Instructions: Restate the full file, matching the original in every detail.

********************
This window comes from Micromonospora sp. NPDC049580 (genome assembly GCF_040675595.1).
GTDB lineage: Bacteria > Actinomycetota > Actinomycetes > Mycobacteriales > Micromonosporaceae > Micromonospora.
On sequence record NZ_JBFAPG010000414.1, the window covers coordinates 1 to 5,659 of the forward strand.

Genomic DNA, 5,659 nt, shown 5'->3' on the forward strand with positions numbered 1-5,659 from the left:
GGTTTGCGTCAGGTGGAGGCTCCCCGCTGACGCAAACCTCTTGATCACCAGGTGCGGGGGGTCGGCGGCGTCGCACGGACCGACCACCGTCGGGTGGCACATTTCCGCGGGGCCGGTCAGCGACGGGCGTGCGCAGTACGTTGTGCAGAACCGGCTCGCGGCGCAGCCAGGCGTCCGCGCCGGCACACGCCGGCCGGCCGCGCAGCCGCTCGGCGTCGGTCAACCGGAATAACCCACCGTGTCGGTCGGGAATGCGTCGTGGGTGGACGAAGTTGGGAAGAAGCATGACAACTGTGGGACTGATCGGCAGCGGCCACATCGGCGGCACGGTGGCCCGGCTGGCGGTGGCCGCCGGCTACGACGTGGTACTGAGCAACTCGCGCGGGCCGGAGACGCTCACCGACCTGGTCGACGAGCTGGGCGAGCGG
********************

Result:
This window comes from Micromonospora sp. NPDC049580 (genome assembly GCF_040675595.1).
GTDB lineage: Bacteria > Actinomycetota > Actinomycetes > Mycobacteriales > Micromonosporaceae > Micromonospora.
On sequence record NZ_JBFAPG010000414.1, the window covers coordinates 1 to 5,659 of the forward strand.

Genomic DNA, 5,659 nt, shown 5'->3' on the forward strand with positions numbered 1-5,659 from the left:
GGTTTGCGTCAGGTGGAGGCTCCCCGCTGACGCAAACCTCTTGATCACCAGGTGCGGGGGGTCGGCGGCGTCGCACGGACCGACCACCGTCGGGTGGCACATTTCCGCGGGGCCGGTCAGCGACGGGCGTGCGCAGTACGTTGTGCAGAACCGGCTCGCGGCGCAGCCAGGCGTCCGCGCCGGCACACGCCGGCCGGCCGCGCAGCCGCTCGGCGTCGGTCAACCGGAATAACCCACCGTGTCGGTCGGGAATGCGTCGTGGGTGGACGAAGTTGGGAAGAAGCATGACAACTGTGGGACTGATCGGCAGCGGCCACATCGGCGGCACGGTGGCCCGGCTGGCGGTGGCCGCCGGCTACGACGTGGTACTGAGCAACTCGCGCGGGCCGGAGACGCTCACCGACCTGGTCGACGAGCTGGGCGAGCGG